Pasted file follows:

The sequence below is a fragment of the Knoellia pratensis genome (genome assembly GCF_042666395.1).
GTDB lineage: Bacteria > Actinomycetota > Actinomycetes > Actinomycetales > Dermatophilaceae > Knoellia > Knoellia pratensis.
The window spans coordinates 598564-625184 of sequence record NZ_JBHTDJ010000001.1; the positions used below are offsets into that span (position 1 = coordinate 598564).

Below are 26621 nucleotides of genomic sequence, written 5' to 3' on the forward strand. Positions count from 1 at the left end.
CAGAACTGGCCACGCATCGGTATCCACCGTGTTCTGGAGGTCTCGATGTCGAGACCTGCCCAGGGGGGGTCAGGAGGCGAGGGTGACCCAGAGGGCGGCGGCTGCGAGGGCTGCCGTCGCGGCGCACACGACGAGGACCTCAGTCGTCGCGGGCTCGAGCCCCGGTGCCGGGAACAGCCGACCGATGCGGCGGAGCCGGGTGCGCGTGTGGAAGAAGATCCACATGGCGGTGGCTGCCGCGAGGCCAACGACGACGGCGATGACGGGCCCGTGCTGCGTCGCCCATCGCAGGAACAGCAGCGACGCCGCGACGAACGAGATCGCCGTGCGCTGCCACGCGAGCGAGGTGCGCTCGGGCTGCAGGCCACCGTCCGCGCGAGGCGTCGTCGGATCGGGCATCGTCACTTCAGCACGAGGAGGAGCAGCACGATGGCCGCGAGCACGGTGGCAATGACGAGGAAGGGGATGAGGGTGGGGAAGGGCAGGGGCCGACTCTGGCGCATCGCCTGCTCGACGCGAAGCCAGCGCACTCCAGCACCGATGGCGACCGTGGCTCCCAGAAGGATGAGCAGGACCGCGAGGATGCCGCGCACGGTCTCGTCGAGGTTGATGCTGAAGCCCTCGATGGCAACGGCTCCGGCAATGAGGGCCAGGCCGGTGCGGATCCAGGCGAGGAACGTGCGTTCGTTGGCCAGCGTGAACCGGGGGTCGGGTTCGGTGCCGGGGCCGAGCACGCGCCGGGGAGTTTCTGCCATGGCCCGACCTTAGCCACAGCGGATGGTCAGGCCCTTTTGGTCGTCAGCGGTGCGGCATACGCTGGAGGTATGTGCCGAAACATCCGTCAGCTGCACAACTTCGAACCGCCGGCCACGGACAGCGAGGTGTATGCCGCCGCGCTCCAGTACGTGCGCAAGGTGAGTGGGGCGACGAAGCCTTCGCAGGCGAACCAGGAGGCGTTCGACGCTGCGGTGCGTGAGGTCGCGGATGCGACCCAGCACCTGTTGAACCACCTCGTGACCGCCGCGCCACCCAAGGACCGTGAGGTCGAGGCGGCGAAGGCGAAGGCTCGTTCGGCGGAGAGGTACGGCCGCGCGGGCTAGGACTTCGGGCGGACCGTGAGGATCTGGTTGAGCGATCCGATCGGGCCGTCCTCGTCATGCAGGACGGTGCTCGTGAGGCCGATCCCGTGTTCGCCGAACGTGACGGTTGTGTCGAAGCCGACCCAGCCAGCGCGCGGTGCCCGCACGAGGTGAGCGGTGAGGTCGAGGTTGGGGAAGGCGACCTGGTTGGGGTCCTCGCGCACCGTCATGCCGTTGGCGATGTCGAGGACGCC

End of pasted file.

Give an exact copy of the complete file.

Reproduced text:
The sequence below is a fragment of the Knoellia pratensis genome (genome assembly GCF_042666395.1).
GTDB lineage: Bacteria > Actinomycetota > Actinomycetes > Actinomycetales > Dermatophilaceae > Knoellia > Knoellia pratensis.
The window spans coordinates 598564-625184 of sequence record NZ_JBHTDJ010000001.1; the positions used below are offsets into that span (position 1 = coordinate 598564).

Below are 26621 nucleotides of genomic sequence, written 5' to 3' on the forward strand. Positions count from 1 at the left end.
CAGAACTGGCCACGCATCGGTATCCACCGTGTTCTGGAGGTCTCGATGTCGAGACCTGCCCAGGGGGGGTCAGGAGGCGAGGGTGACCCAGAGGGCGGCGGCTGCGAGGGCTGCCGTCGCGGCGCACACGACGAGGACCTCAGTCGTCGCGGGCTCGAGCCCCGGTGCCGGGAACAGCCGACCGATGCGGCGGAGCCGGGTGCGCGTGTGGAAGAAGATCCACATGGCGGTGGCTGCCGCGAGGCCAACGACGACGGCGATGACGGGCCCGTGCTGCGTCGCCCATCGCAGGAACAGCAGCGACGCCGCGACGAACGAGATCGCCGTGCGCTGCCACGCGAGCGAGGTGCGCTCGGGCTGCAGGCCACCGTCCGCGCGAGGCGTCGTCGGATCGGGCATCGTCACTTCAGCACGAGGAGGAGCAGCACGATGGCCGCGAGCACGGTGGCAATGACGAGGAAGGGGATGAGGGTGGGGAAGGGCAGGGGCCGACTCTGGCGCATCGCCTGCTCGACGCGAAGCCAGCGCACTCCAGCACCGATGGCGACCGTGGCTCCCAGAAGGATGAGCAGGACCGCGAGGATGCCGCGCACGGTCTCGTCGAGGTTGATGCTGAAGCCCTCGATGGCAACGGCTCCGGCAATGAGGGCCAGGCCGGTGCGGATCCAGGCGAGGAACGTGCGTTCGTTGGCCAGCGTGAACCGGGGGTCGGGTTCGGTGCCGGGGCCGAGCACGCGCCGGGGAGTTTCTGCCATGGCCCGACCTTAGCCACAGCGGATGGTCAGGCCCTTTTGGTCGTCAGCGGTGCGGCATACGCTGGAGGTATGTGCCGAAACATCCGTCAGCTGCACAACTTCGAACCGCCGGCCACGGACAGCGAGGTGTATGCCGCCGCGCTCCAGTACGTGCGCAAGGTGAGTGGGGCGACGAAGCCTTCGCAGGCGAACCAGGAGGCGTTCGACGCTGCGGTGCGTGAGGTCGCGGATGCGACCCAGCACCTGTTGAACCACCTCGTGACCGCCGCGCCACCCAAGGACCGTGAGGTCGAGGCGGCGAAGGCGAAGGCTCGTTCGGCGGAGAGGTACGGCCGCGCGGGCTAGGACTTCGGGCGGACCGTGAGGATCTGGTTGAGCGATCCGATCGGGCCGTCCTCGTCATGCAGGACGGTGCTCGTGAGGCCGATCCCGTGTTCGCCGAACGTGACGGTTGTGTCGAAGCCGACCCAGCCAGCGCGCGGTGCCCGCACGAGGTGAGCGGTGAGGTCGAGGTTGGGGAAGGCGACCTGGTTGGGGTCCTCGCGCACCGTCATGCCGTTGGCGATGTCGAGGACGCC